In our busy world of trying to get new customers and hold on to the currents ones, every company strives to attain three sales and credit goals:
- to maximize sales safely
- to maximize cash flow
- to minimize credit risk, past due accounts and bad debts
When these three goals are attained, it’s often a reflection of how well the sales and credit teams are working together. Conversely, when the sales and credit teams are pulling against each other, sales opportunities are often missed, credit is provided to less than credit worthy customers, and past dues increase, impacting a company’s “life blood,” its cash flow. As a credit and collection professional who often sees both sides of the sales and credit equation, let me take a moment to offer a few thoughts on how to become a unified team.
It starts at the top – The President, CFO, Controller, Directors of Sales and Credit, and other executive management need to have a firm understanding and “buy in” that sales cannot exist in a vacuum without credit and that credit needs to support sales in every way that is feasibly possible. When the message that “we’re all in this together” comes down from the top as a written mandate and policy, everyone will be clear as to the expectations required.
Documentation is key – As a collection professional, I’ve seen my share of customer contracts, credit applications, credit reports, invoices, and other documentation that were sent in to support a claim. Sometimes the documentation has produced a very clear picture of the claim and the debtor. Other times, the paperwork has indicated a confusing situation. Or, there have been instances that documentation wasn’t sent in at all because it was never created or obtained from the customer.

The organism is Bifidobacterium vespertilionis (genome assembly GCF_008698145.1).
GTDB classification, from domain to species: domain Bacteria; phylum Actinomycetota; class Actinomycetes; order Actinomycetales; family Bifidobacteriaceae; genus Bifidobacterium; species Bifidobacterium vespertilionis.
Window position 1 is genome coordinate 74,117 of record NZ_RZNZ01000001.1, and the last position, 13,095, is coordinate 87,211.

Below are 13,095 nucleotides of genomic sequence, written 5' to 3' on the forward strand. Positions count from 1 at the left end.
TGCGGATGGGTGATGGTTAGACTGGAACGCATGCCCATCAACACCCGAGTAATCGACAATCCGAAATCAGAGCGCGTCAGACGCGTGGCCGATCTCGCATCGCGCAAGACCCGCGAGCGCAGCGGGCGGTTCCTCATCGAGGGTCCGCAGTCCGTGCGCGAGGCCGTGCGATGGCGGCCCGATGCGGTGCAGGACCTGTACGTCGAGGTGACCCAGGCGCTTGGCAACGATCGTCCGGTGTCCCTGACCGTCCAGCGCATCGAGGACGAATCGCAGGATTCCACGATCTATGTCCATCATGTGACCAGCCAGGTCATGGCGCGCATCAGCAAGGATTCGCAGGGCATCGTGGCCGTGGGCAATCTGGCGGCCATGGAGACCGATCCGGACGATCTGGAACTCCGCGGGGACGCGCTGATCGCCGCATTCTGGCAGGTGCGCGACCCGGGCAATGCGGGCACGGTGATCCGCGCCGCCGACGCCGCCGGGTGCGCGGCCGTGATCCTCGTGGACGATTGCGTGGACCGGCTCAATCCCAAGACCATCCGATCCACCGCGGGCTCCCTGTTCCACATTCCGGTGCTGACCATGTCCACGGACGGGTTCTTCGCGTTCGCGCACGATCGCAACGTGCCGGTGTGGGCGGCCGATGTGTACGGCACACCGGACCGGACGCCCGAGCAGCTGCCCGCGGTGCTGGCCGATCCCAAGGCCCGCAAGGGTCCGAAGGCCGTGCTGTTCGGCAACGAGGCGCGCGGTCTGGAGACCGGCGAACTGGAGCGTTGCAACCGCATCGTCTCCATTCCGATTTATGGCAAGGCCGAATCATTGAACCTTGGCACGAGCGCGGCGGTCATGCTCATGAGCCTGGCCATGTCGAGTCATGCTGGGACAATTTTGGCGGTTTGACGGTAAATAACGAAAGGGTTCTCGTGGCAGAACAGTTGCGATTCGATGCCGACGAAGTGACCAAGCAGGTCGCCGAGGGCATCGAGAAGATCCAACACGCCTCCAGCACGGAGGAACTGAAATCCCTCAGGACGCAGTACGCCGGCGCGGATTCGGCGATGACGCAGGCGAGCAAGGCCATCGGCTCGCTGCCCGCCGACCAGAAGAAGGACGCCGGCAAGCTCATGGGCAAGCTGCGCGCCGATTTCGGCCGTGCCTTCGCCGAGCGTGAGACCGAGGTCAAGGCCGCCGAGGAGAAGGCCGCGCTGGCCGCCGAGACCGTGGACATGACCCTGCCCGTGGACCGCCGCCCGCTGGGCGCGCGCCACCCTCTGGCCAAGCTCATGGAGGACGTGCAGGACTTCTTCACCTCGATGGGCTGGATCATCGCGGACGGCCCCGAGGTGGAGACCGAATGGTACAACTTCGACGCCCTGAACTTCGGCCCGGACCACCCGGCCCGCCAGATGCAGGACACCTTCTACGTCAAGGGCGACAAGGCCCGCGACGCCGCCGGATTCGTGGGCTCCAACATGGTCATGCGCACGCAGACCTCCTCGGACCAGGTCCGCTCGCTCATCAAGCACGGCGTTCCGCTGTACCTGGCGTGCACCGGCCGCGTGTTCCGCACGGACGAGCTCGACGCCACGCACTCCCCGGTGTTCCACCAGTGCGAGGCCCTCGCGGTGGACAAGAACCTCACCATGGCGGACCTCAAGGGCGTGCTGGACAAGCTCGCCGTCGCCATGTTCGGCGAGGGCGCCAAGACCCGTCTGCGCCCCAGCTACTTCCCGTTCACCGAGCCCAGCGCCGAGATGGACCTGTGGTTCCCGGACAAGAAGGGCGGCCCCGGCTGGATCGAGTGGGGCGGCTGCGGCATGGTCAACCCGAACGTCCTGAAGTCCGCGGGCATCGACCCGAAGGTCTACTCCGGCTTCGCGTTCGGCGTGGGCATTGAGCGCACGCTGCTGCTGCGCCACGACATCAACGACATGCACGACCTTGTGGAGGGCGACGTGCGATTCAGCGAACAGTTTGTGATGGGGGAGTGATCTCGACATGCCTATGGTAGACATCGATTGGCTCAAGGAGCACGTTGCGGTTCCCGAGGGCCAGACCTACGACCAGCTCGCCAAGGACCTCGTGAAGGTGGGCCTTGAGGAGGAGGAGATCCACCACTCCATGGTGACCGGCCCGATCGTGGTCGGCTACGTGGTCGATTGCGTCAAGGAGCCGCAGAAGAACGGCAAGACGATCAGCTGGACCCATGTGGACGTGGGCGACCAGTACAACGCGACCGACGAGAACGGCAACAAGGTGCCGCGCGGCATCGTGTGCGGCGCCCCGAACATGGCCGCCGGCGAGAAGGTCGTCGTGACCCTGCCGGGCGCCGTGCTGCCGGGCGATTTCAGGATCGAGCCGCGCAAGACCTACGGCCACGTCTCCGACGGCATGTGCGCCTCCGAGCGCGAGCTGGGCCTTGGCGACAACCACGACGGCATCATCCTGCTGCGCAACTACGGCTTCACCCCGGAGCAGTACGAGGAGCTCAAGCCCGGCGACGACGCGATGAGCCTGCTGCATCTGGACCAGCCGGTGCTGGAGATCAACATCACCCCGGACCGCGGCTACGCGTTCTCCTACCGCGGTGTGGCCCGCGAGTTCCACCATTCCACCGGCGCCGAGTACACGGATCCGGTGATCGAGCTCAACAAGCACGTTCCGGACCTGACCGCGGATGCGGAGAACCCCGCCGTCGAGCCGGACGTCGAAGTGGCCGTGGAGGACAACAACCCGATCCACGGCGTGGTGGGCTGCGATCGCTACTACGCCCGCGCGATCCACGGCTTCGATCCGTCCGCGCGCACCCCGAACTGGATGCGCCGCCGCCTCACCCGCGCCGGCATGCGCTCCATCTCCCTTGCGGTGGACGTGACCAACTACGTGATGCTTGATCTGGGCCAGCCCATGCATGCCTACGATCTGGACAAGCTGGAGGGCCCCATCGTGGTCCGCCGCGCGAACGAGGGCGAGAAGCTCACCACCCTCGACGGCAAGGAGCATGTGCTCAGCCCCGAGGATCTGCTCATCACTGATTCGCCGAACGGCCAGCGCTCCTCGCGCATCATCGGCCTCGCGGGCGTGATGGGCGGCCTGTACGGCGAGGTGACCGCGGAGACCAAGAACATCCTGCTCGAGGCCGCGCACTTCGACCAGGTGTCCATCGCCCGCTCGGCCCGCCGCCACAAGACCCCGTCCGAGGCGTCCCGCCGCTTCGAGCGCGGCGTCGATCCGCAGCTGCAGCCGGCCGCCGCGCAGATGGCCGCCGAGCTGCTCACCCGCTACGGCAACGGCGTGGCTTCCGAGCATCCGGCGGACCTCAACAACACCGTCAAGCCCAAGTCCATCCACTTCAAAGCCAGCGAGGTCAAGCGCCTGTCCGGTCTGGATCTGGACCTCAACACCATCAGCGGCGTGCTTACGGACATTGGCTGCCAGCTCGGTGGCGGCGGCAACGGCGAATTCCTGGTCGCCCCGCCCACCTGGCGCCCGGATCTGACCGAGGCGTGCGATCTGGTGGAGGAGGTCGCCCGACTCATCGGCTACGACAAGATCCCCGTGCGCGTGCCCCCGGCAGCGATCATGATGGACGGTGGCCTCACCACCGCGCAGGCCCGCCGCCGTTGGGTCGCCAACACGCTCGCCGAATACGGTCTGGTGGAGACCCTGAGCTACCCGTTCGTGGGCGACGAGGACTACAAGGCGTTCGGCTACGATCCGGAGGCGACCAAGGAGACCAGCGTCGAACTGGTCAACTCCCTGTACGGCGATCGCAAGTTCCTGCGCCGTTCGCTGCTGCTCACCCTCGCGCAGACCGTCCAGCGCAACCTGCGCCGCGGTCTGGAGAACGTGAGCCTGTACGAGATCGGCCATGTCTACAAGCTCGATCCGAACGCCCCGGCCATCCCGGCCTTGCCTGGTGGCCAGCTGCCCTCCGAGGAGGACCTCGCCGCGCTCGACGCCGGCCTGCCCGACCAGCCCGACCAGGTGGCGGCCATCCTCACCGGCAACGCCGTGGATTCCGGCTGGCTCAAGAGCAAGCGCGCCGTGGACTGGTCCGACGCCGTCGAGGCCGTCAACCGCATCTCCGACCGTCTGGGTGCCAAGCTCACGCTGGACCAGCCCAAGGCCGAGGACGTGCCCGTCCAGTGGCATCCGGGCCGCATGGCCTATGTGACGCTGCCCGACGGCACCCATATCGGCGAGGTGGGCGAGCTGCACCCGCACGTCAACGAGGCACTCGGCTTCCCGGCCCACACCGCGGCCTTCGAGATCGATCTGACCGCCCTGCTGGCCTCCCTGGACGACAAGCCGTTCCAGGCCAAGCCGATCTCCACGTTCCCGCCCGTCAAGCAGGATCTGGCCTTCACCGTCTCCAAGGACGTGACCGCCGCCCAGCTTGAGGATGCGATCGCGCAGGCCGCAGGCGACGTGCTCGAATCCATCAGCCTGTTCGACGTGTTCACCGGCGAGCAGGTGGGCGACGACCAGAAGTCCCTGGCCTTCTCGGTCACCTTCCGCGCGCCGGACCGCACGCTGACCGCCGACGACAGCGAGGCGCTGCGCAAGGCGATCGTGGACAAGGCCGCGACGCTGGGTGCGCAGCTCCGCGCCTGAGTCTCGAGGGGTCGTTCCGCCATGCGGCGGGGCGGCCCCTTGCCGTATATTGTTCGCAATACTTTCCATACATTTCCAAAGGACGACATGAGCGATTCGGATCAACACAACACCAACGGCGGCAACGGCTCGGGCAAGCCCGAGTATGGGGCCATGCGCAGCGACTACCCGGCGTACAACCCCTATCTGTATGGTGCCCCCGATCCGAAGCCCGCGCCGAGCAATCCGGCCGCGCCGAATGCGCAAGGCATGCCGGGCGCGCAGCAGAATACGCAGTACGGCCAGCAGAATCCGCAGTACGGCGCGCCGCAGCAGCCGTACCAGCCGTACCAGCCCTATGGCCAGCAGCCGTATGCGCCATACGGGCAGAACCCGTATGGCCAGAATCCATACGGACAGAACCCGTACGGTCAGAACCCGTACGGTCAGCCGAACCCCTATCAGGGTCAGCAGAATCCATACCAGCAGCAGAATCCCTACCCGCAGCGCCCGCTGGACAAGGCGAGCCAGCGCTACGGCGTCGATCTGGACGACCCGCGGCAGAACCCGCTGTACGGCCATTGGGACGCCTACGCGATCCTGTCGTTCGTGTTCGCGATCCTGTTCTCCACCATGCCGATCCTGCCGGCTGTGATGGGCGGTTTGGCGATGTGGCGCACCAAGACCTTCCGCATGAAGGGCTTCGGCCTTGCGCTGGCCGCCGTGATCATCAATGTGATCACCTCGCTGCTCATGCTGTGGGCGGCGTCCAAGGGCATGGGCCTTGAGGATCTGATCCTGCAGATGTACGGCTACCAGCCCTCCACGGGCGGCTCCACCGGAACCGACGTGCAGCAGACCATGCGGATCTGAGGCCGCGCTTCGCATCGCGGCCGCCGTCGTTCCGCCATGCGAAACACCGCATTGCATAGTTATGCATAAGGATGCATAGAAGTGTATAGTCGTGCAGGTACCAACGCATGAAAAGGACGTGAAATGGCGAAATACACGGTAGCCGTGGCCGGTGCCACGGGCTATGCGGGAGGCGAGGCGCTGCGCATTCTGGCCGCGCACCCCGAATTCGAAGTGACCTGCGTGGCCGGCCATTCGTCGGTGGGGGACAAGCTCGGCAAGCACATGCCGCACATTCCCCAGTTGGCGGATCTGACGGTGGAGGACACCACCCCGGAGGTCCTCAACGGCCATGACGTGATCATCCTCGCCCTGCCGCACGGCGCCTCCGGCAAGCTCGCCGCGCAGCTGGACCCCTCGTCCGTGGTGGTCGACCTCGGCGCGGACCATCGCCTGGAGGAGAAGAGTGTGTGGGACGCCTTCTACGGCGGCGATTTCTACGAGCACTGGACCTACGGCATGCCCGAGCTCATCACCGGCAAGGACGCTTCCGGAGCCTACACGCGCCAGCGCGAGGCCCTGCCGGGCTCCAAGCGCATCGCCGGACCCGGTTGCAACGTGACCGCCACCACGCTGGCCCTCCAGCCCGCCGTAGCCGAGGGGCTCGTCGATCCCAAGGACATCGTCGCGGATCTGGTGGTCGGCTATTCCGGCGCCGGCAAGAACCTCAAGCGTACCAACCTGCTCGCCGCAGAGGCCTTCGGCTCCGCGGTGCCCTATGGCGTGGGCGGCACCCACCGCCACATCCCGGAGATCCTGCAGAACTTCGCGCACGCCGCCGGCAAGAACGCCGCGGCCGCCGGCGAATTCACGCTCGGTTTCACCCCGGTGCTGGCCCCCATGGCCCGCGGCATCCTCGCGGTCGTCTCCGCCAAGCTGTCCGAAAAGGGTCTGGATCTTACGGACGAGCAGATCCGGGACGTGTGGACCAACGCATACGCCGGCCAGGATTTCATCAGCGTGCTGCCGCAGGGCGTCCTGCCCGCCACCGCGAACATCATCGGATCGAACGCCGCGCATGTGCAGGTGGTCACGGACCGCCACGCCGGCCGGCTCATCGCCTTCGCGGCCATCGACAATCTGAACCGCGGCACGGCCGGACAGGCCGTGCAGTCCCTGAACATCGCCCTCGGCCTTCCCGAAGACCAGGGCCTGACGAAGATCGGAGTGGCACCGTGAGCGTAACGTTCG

Every company needs to design credit and sales documentation that will fit their business needs and will reflect a concise picture of the customer and their business relationship. For example:
- When a new customer credit application is designed, does it end up having too little or too much information required?
- Is the information being requested pertinent to making a sales and credit decision?
These are just a couple of the questions that need to be answered. Rather than the credit team working by themselves to draw up this document, careful and detailed feedback from the sales team will produce a new customer credit application that will be much more appropriate, effective, and readily used by all the parties involved.
In addition, a flow chart of the sales and credit processes should be drawn up so that everyone is on board with who will do what to:
- approve credit on new customers for current and projected orders
- approve changes in credit on existing customers
- handle past due accounts
- manage disputes, etc
When the flow chart details how the sales and credit processes work, including specific authorizations required, the sales and credit assembly line will run much more smoothly and efficiently. This is not just a credit policy but a “sales and credit policy.”
Walking in each other’s shoes – We’ve all heard this expression and when sales understands what credit does and vice versa, the two departments will be brought much closer together. For the credit professional, walking in the shoes of the sales professional includes understanding:
- the meaning of a sale
- what is involved to find a prospect and nurture them into a customer
- what the feelings are when a sale is made or lost
Conversely, for the sales professional, walking in a credit professional’s shoes includes understanding:
- the meaning of credit
- what credit tools, controls, and systems are implemented to safeguard the company’s assets
- what the feelings are when an account becomes past due, uncollectible or bankrupt
Although the above is just a smattering of my thoughts and ideas in unifying the efforts of the credit and sales teams, the value to a company’s long term profitability and viabiity of working together cannot be understated.
This article was edited by Steven Gan.
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